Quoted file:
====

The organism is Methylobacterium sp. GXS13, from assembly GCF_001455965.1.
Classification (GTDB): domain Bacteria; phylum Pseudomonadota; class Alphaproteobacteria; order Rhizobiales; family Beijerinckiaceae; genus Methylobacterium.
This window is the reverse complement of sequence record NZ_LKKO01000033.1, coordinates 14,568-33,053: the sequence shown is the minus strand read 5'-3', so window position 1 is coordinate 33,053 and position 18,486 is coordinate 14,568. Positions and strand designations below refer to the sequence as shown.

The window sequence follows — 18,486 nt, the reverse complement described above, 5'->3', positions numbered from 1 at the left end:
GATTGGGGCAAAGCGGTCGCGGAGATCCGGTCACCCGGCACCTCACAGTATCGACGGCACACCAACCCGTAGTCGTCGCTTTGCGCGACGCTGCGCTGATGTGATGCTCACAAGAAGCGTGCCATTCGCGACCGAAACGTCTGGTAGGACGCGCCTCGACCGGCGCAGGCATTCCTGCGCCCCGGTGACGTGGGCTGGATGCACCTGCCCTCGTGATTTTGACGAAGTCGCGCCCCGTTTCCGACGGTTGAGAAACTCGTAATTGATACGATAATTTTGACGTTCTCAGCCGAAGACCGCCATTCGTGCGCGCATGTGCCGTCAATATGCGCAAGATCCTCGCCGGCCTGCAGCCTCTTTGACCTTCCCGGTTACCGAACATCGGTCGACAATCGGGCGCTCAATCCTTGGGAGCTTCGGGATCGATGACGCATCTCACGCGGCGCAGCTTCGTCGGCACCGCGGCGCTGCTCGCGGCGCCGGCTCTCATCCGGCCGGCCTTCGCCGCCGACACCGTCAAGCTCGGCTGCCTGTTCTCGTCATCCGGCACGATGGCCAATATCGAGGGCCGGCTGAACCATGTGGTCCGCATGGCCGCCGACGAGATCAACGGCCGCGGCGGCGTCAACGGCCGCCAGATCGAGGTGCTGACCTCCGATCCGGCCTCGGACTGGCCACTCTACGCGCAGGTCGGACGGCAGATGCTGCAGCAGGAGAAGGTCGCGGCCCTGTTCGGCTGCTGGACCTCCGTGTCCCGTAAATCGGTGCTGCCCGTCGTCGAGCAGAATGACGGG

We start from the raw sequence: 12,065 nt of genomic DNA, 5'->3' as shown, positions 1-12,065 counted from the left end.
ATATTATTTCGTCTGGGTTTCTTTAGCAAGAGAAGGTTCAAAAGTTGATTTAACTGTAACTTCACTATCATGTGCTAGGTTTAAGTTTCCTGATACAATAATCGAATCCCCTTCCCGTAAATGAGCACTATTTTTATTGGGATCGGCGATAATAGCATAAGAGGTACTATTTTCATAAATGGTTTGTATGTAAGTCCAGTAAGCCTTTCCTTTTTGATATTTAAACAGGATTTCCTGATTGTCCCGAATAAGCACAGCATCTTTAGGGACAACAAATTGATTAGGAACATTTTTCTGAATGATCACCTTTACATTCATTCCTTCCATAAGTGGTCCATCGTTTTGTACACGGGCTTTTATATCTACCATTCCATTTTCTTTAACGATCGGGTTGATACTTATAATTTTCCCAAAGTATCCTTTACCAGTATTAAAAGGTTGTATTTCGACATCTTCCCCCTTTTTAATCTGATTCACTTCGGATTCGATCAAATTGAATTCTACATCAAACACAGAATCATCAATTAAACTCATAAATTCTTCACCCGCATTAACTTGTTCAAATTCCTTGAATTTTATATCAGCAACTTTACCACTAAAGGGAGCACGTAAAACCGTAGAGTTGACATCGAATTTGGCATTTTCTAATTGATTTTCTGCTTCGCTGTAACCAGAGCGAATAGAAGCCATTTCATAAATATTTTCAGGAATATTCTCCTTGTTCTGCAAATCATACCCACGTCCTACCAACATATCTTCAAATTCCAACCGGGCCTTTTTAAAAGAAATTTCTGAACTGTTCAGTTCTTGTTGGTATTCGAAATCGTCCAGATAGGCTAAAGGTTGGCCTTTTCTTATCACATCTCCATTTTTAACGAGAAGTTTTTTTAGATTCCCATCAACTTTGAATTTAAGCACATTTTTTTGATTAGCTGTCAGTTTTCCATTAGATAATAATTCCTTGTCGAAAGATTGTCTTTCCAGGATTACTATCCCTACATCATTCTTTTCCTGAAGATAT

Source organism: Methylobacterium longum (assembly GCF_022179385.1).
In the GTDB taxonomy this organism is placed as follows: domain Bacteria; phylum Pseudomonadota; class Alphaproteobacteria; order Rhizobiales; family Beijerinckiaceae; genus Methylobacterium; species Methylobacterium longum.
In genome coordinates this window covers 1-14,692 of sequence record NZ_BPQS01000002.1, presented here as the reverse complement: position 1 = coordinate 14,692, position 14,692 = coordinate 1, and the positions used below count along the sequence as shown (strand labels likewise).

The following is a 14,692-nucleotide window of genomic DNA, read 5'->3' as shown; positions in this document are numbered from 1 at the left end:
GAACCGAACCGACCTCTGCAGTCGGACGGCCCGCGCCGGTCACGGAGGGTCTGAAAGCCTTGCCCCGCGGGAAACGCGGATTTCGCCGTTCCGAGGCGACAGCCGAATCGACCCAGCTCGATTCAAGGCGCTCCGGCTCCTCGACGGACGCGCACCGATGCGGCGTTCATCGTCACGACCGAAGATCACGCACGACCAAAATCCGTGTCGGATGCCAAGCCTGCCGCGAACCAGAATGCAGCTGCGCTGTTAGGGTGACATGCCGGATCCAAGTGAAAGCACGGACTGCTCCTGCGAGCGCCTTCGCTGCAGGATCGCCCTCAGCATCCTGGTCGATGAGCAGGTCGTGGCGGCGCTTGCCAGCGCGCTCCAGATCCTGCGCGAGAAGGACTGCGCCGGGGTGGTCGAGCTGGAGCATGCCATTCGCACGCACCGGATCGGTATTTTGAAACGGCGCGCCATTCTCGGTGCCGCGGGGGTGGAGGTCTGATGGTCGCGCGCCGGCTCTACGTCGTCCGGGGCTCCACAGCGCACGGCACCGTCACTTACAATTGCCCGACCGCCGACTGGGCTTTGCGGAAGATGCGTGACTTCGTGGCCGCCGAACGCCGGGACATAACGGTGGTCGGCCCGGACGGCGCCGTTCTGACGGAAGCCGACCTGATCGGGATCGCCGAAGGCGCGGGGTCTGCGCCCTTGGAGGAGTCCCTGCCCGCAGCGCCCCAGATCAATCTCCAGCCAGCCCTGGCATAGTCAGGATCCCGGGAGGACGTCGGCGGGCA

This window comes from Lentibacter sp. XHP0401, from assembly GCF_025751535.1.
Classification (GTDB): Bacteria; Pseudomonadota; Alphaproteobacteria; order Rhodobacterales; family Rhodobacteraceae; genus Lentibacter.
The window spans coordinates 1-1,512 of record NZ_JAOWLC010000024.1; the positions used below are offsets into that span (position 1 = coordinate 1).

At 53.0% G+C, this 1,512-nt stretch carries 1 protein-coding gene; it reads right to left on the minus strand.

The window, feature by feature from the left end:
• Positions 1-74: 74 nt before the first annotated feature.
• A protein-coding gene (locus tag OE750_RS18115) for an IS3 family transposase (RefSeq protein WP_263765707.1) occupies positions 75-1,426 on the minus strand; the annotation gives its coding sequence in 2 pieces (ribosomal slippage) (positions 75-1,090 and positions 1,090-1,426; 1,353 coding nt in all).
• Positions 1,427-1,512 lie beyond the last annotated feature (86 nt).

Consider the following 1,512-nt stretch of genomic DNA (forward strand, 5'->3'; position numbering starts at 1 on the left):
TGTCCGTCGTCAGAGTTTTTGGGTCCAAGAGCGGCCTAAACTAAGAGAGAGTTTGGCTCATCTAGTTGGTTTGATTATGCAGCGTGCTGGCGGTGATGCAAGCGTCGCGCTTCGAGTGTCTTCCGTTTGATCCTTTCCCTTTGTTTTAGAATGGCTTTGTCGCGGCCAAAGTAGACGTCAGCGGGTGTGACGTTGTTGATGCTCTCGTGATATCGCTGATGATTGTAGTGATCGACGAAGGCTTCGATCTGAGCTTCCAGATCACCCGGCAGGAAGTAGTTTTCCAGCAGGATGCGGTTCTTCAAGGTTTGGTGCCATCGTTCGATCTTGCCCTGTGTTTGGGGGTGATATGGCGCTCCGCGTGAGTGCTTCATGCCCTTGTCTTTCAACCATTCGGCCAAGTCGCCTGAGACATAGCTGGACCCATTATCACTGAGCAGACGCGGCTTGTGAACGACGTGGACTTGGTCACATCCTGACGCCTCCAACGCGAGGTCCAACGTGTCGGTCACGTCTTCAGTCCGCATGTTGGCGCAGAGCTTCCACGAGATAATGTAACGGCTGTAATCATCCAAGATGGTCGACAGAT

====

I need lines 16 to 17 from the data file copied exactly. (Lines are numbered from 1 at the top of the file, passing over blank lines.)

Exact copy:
At 53.0% G+C, this 1,512-nt stretch carries 1 protein-coding gene; it reads right to left on the minus strand.

The window, feature by feature from the left end: